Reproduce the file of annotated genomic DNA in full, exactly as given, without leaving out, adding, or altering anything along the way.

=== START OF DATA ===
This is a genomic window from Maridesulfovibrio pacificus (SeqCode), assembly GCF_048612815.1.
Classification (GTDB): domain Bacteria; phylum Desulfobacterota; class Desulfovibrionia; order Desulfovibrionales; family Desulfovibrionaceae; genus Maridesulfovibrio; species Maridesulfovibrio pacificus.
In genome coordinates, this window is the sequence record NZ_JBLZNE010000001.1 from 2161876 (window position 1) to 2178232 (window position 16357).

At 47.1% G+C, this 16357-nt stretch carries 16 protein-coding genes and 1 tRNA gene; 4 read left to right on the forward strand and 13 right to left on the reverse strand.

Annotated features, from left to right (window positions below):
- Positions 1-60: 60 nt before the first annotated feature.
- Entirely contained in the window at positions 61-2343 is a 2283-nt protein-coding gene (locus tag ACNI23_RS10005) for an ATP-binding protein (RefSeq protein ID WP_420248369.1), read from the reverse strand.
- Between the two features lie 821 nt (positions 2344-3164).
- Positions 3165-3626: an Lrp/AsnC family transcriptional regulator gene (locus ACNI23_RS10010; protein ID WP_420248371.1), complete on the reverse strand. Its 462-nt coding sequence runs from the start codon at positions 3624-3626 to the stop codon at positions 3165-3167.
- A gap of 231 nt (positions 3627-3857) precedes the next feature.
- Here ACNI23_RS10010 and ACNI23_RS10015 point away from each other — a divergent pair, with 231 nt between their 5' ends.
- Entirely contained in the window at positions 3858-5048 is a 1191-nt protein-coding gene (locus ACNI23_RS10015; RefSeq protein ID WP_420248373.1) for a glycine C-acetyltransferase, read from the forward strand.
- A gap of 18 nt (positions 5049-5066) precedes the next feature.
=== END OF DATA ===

This is a genomic window from Maridesulfovibrio pacificus (SeqCode), assembly GCF_048612815.1.
Classification (GTDB): domain Bacteria; phylum Desulfobacterota; class Desulfovibrionia; order Desulfovibrionales; family Desulfovibrionaceae; genus Maridesulfovibrio; species Maridesulfovibrio pacificus.
In genome coordinates, this window is the sequence record NZ_JBLZNE010000001.1 from 2161876 (window position 1) to 2178232 (window position 16357).

At 47.1% G+C, this 16357-nt stretch carries 16 protein-coding genes and 1 tRNA gene; 4 read left to right on the forward strand and 13 right to left on the reverse strand.

Annotated features, from left to right (window positions below):
- Positions 1-60: 60 nt before the first annotated feature.
- Entirely contained in the window at positions 61-2343 is a 2283-nt protein-coding gene (locus tag ACNI23_RS10005) for an ATP-binding protein (RefSeq protein ID WP_420248369.1), read from the reverse strand.
- Between the two features lie 821 nt (positions 2344-3164).
- Positions 3165-3626: an Lrp/AsnC family transcriptional regulator gene (locus ACNI23_RS10010; protein ID WP_420248371.1), complete on the reverse strand. Its 462-nt coding sequence runs from the start codon at positions 3624-3626 to the stop codon at positions 3165-3167.
- A gap of 231 nt (positions 3627-3857) precedes the next feature.
- Here ACNI23_RS10010 and ACNI23_RS10015 point away from each other — a divergent pair, with 231 nt between their 5' ends.
- Entirely contained in the window at positions 3858-5048 is a 1191-nt protein-coding gene (locus ACNI23_RS10015; RefSeq protein ID WP_420248373.1) for a glycine C-acetyltransferase, read from the forward strand.
- A gap of 18 nt (positions 5049-5066) precedes the next feature.